Corneal ulcers are a common condition of the eye in dogs.
Most commonly caused by trauma to the surface of the eye.
Short nosed breeds with more prominent eyes are more prone to ulcers e.g. French Bulldogs, Pugs, Boxers
Can be painful and require veterinary treatment to manage and treat.
Without treatment, ulcers can deteriorate quite quickly and even lead to the loss of an eye.
What is the cornea?
The cornea is the clear membrane at the front of the eyeball. It is made up of three layers: the outermost layer is called the epithelium, next is the stroma, and finally the Descemet’s membrane. The total thickness of the cornea is around half a millimetre.
What is a corneal ulcer?
A corneal ulcer is when the first layer of the cornea (the epithelium) has been eroded away, exposing the stroma. This can lead to fluid accumulating in the stroma layer causing a cloudy appearance to the area. Ulcers can vary from shallow to deep, and the deeper they are, the more risk there is that the eye might burst.
Corneal ulcers are most commonly caused by trauma to the surface of the eye. Rough play with other dogs, cat scratches and running through undergrowth can often lead to ulcers. They can also be caused by chemical irritation to the eye.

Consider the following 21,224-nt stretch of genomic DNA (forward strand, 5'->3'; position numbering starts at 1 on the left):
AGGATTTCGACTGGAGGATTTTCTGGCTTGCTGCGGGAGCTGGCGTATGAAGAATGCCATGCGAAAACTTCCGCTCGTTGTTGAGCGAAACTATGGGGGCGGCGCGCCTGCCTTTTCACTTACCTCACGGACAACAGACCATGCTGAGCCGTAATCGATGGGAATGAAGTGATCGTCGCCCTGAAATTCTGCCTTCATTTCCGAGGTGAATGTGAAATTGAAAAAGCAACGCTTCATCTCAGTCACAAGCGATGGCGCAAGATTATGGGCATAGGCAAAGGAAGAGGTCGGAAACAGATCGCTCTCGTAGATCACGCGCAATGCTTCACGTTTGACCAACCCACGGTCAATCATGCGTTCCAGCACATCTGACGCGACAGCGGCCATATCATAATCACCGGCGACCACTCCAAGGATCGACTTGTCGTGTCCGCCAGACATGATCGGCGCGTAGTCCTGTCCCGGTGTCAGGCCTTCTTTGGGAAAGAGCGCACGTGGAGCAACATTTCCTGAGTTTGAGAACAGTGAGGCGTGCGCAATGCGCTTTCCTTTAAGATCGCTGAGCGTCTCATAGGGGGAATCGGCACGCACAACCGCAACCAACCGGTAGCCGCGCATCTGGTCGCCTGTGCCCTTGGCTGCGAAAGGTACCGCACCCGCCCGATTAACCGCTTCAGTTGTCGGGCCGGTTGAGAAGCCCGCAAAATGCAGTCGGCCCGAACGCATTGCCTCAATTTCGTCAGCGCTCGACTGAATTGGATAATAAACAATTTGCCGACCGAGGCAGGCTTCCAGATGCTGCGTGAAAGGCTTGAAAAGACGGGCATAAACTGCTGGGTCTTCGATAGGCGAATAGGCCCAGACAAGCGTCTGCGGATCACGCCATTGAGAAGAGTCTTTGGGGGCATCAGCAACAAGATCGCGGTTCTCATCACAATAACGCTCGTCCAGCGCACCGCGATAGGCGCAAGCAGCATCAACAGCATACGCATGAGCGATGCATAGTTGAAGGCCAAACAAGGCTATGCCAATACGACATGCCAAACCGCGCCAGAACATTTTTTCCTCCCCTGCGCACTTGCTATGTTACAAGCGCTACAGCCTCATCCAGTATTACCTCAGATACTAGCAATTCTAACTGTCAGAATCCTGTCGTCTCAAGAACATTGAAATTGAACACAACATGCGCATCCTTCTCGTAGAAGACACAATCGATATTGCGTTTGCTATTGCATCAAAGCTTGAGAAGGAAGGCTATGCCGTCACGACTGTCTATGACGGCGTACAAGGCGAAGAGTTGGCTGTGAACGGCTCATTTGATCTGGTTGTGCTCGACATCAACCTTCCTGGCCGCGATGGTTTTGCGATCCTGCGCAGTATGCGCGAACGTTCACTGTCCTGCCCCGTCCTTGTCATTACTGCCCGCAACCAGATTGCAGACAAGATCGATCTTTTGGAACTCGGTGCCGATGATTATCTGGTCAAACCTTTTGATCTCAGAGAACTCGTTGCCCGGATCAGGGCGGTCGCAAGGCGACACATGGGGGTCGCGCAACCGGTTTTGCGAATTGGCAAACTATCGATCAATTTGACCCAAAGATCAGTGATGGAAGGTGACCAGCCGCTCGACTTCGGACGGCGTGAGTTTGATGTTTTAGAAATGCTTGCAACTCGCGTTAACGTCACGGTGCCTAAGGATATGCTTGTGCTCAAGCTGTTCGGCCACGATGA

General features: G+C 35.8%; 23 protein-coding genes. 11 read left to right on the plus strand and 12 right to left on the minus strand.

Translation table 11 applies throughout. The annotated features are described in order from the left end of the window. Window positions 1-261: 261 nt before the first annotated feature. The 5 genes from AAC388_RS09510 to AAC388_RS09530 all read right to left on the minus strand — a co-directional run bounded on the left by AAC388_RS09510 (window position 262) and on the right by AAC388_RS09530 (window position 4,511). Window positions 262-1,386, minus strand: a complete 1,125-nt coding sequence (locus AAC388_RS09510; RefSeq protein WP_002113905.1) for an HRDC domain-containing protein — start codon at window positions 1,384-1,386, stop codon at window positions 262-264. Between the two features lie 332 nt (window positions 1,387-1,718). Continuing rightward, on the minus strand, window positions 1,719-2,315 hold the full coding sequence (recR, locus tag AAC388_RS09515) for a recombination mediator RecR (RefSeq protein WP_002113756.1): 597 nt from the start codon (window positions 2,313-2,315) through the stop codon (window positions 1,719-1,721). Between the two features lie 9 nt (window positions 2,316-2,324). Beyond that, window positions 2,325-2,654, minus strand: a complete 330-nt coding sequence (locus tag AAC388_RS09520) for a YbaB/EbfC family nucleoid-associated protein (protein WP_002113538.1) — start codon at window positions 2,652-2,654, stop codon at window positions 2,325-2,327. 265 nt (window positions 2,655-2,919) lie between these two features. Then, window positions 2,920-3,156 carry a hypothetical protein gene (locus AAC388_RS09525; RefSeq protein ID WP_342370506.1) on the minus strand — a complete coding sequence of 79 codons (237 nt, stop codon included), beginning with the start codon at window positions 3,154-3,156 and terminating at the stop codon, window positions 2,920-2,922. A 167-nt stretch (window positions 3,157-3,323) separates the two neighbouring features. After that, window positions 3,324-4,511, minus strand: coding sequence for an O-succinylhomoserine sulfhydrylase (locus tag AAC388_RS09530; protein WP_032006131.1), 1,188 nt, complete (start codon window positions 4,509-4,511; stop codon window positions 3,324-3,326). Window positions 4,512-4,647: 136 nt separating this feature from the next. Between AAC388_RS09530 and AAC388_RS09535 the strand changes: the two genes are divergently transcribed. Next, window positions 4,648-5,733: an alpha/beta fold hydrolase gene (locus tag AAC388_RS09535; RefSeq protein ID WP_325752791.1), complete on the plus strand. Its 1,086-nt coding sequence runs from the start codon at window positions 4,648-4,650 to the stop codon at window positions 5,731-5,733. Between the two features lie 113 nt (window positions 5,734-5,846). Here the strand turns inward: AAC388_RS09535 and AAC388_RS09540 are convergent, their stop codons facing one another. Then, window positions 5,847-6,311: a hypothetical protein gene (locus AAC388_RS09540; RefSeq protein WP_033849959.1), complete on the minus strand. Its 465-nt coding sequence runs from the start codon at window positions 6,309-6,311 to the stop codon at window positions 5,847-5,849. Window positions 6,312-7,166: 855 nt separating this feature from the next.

Less commonly, they can be due to infections or underlying diseases. Infections can be viral or bacterial. The condition Dry Eye can make affected dogs more prone to ulcers (see our Dry Eye article). Some dogs may have extra eyelashes that grow towards the cornea and cause trauma, leading to an ulcer.
What signs should I look out for?
Signs of discomfort, such as:
Holding the eye shut
Rubbing the eye
A red, bloodshot eye
An obvious dip or crater on the front of the eye
How are corneal ulcers diagnosed?
Your vet will likely examine the eye with an ophthalmoscope and put a dye called fluorescein onto the surface of the eye. This dye only sticks to areas of ulceration and so is a very good method of identifying ulcers.
How are corneal ulcers treated?
Treatment usually involves applying eye medication to the affected eye several times a day. These can include antibiotic drops to prevent secondary infection, lubricating drops to keep the eye moist and/or corneal repair gel to accelerate healing. Your vet may also prescribe oral anti-inflammatories especially if the ulcer is very painful. They may recommend your dog wears a cone to stop them rubbing at the eye and potentially doing further damage.
Uncomplicated ulcers should heal within 1-2 weeks, but it is very important that the healing progress is regularly assessed by your vet. Occasionally ulcers do not heal with eye drops alone and may require further intervention. This may include surgery, and in some cases referral to a specialist eye vet.
What is the long-term outlook if my dog has a corneal ulcer?
The majority of uncomplicated ulcers will heal with treatment and will have minimal impact on your dog’s health or vision long term.
Some deep or more complicated ulcers may leave a scar once healed, but the sooner your dog gets treatment, the better the outcome.
If you have any concerns about your dog’s eyes, the vets at MyDogDoc would be happy to help. Book a consultation to chat your concerns through.